I’m on back-to-back deadlines for a novel and a novella that start a new Destination Wedding series with Howard Books in 2015. I’m having fun with those!

Thanks, dear Beth!

Relz Reviewz Extras
Beth’s Pop Quiz
Watch Beth’s Mad Minute and listen to my audio interview
Review of Catch A Falling Star
Character spotlight on Kendall & Griffin
Review of Wish You Were Here
Character spotlight on Allison & Daniel
Interview with Beth
Beth’s Author Alert 
Visit Beth’s website
Buy from Amazon: Somebody Like You: A Novel or from Koorong

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73 Responses to Beth K Vogt: An interview & giveaway

  1. I think it would be fascinating to have a twin! To always have someone by your side who understands you, truly gets you, and always has your back! That’d be fantastic!

    • Twins are interesting … and their relationships too. Some twins are extremely close and some are not. My twin sister and I are fraternal and we had a difficult time convincing people we were sisters, much less twins. Still, we were compared a lot (especially by teachers) and this caused some external strain on our relationship that we had to overcome as we got older.

  2. My sister and sister in law both have twins and its amazing to me how they each can be so different and yet they have this bond that is inseperable.

  3. I’ve always wondered what it would be like to have a twin.

  4. I find it fascinating that twins can be so similar, yet completely different. I have twins in my family, and while they do like being twins, they hate being compared to each other.

  5. I always wonder how the connection between Twins is sometimes different than the connection between siblings. Even though they are in the womb together, they have completely separate DNA and traits, just like siblings who are born singly. Just a medical mystery, I guess or a gift from God?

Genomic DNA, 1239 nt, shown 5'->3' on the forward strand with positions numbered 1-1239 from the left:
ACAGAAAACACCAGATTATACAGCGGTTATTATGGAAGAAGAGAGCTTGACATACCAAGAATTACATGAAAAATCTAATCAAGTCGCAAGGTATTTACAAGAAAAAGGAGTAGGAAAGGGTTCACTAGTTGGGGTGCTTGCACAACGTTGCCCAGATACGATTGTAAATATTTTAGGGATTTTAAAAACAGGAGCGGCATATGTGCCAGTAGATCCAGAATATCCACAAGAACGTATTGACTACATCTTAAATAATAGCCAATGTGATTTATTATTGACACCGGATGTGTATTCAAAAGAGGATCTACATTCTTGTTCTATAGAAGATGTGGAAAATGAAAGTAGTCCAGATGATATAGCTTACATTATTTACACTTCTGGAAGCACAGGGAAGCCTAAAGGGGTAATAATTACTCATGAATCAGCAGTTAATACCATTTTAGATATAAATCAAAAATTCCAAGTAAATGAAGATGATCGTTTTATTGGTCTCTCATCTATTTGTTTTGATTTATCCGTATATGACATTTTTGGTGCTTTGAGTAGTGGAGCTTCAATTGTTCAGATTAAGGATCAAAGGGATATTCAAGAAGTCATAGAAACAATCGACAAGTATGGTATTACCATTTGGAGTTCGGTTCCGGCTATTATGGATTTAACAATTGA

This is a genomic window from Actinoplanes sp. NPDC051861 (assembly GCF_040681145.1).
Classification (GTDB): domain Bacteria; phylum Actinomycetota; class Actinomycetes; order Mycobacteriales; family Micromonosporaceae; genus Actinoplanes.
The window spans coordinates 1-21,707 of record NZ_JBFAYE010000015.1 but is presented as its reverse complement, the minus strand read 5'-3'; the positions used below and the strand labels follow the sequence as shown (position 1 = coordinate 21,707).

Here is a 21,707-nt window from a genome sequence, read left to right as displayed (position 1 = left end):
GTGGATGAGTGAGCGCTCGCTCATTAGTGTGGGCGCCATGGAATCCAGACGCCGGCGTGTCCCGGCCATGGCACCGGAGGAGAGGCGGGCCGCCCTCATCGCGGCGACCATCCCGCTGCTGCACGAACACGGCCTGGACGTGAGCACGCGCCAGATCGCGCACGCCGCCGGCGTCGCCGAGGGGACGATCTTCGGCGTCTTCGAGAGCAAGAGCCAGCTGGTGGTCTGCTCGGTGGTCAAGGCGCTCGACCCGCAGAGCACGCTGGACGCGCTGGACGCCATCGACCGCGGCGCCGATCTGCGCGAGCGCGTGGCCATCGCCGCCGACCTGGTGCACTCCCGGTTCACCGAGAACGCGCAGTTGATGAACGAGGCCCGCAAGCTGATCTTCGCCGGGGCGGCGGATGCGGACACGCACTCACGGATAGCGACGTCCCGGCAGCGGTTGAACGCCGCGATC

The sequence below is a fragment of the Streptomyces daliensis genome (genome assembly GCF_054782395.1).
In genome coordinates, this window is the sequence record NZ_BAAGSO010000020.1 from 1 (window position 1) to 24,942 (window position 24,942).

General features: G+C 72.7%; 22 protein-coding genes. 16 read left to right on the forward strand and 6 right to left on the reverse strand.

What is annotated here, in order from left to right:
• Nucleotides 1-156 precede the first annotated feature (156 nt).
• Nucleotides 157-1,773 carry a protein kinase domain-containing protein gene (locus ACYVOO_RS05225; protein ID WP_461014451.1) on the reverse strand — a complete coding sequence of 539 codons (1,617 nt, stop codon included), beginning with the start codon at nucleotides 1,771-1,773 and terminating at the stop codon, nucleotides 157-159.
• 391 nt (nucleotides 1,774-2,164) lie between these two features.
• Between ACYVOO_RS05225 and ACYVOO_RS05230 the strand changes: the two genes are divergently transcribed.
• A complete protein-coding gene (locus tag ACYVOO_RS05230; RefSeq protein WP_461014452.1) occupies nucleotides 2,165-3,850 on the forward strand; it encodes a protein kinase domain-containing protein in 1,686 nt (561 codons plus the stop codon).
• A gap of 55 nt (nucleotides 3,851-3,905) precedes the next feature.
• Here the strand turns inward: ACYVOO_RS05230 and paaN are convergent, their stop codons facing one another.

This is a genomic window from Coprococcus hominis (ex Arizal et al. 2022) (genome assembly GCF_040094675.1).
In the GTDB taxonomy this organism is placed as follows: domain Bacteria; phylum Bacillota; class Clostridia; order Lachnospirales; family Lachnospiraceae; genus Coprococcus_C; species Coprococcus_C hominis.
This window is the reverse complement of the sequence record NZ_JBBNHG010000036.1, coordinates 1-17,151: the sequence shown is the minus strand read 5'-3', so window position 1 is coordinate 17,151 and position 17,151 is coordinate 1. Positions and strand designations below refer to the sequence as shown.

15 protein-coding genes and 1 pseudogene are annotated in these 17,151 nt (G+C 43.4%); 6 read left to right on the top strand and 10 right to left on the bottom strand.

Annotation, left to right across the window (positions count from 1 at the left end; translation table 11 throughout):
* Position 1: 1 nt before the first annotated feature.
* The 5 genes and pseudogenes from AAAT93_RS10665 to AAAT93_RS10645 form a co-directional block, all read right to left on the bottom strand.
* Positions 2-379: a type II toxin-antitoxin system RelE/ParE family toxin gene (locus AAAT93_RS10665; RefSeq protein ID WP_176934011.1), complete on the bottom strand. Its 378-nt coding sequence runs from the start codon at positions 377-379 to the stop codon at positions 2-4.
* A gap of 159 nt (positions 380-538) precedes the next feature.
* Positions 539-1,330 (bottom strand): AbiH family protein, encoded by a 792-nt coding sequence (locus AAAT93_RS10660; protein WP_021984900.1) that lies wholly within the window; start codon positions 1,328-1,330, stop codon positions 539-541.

We have a Great Aunt who married her husband’s brother a few years after he passed away. (not twins) It’s a fascinating story and I am looking forward to reading Beth’s book.

    Blessings,

    Tina

    • Identical twins do share the same DNA because they come from the same fertilized egg (and that’s enough of a science lesson for today!) And even fraternal twins (two separate eggs) share a bond because of those nine months of being so close together in the womb.
      Interesting story about your great-aunt … hmmm, another “what if?” for a novel.
      ;o)

      • Wow! Do I feel like an idiot right now. :-( And I did not express myself very well either. One of my downfalls. I guess I better work on that. Good thing that I am not a writer, but a reader. :-) Thanks for the mini science lesson Beth. And I’m glad I’ve given you some inspiration for another book. I’ve actually got another element to that story that involves the same family. My grandparents-in-law had a beautiful and long marriage. For the short version, they died within 3 days of each other. On the night before Grandpa’s funeral, Grandma passed away and the funeral ended up being for both of them. Amazing still to this day. (the uncle and aunt that married each other were the siblings of grandma and grandpa!